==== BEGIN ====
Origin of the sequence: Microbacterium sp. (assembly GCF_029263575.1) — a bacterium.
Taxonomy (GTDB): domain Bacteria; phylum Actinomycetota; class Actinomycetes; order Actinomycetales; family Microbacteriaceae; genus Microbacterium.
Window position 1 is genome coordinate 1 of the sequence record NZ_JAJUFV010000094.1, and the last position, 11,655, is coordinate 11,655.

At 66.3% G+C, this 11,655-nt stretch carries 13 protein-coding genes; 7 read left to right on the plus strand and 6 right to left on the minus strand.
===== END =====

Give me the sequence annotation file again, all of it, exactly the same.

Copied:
Origin of the sequence: Microbacterium sp. (assembly GCF_029263575.1) — a bacterium.
Taxonomy (GTDB): domain Bacteria; phylum Actinomycetota; class Actinomycetes; order Actinomycetales; family Microbacteriaceae; genus Microbacterium.
Window position 1 is genome coordinate 1 of the sequence record NZ_JAJUFV010000094.1, and the last position, 11,655, is coordinate 11,655.

At 66.3% G+C, this 11,655-nt stretch carries 13 protein-coding genes; 7 read left to right on the plus strand and 6 right to left on the minus strand.